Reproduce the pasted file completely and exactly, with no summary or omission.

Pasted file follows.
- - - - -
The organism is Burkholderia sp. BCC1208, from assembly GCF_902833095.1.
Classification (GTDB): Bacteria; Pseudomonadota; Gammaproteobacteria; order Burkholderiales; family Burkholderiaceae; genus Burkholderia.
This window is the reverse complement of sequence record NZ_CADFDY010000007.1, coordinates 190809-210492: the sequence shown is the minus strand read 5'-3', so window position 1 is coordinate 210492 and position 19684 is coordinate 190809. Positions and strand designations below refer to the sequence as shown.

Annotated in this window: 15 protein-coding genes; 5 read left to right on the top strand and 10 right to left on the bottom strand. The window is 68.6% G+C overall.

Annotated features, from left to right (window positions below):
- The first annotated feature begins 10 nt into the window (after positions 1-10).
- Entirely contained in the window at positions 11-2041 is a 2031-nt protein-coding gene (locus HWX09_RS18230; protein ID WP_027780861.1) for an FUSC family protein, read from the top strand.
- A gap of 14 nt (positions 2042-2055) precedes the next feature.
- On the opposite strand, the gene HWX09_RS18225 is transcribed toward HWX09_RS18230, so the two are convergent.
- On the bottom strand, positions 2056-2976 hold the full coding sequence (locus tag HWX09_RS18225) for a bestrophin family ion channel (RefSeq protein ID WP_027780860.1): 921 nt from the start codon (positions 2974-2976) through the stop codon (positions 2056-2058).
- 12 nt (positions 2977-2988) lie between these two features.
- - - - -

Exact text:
The organism is Burkholderia sp. BCC1208, from assembly GCF_902833095.1.
Classification (GTDB): Bacteria; Pseudomonadota; Gammaproteobacteria; order Burkholderiales; family Burkholderiaceae; genus Burkholderia.
This window is the reverse complement of sequence record NZ_CADFDY010000007.1, coordinates 190809-210492: the sequence shown is the minus strand read 5'-3', so window position 1 is coordinate 210492 and position 19684 is coordinate 190809. Positions and strand designations below refer to the sequence as shown.

Annotated in this window: 15 protein-coding genes; 5 read left to right on the top strand and 10 right to left on the bottom strand. The window is 68.6% G+C overall.

Annotated features, from left to right (window positions below):
- The first annotated feature begins 10 nt into the window (after positions 1-10).
- Entirely contained in the window at positions 11-2041 is a 2031-nt protein-coding gene (locus HWX09_RS18230; protein ID WP_027780861.1) for an FUSC family protein, read from the top strand.
- A gap of 14 nt (positions 2042-2055) precedes the next feature.
- On the opposite strand, the gene HWX09_RS18225 is transcribed toward HWX09_RS18230, so the two are convergent.
- On the bottom strand, positions 2056-2976 hold the full coding sequence (locus tag HWX09_RS18225) for a bestrophin family ion channel (RefSeq protein ID WP_027780860.1): 921 nt from the start codon (positions 2974-2976) through the stop codon (positions 2056-2058).
- 12 nt (positions 2977-2988) lie between these two features.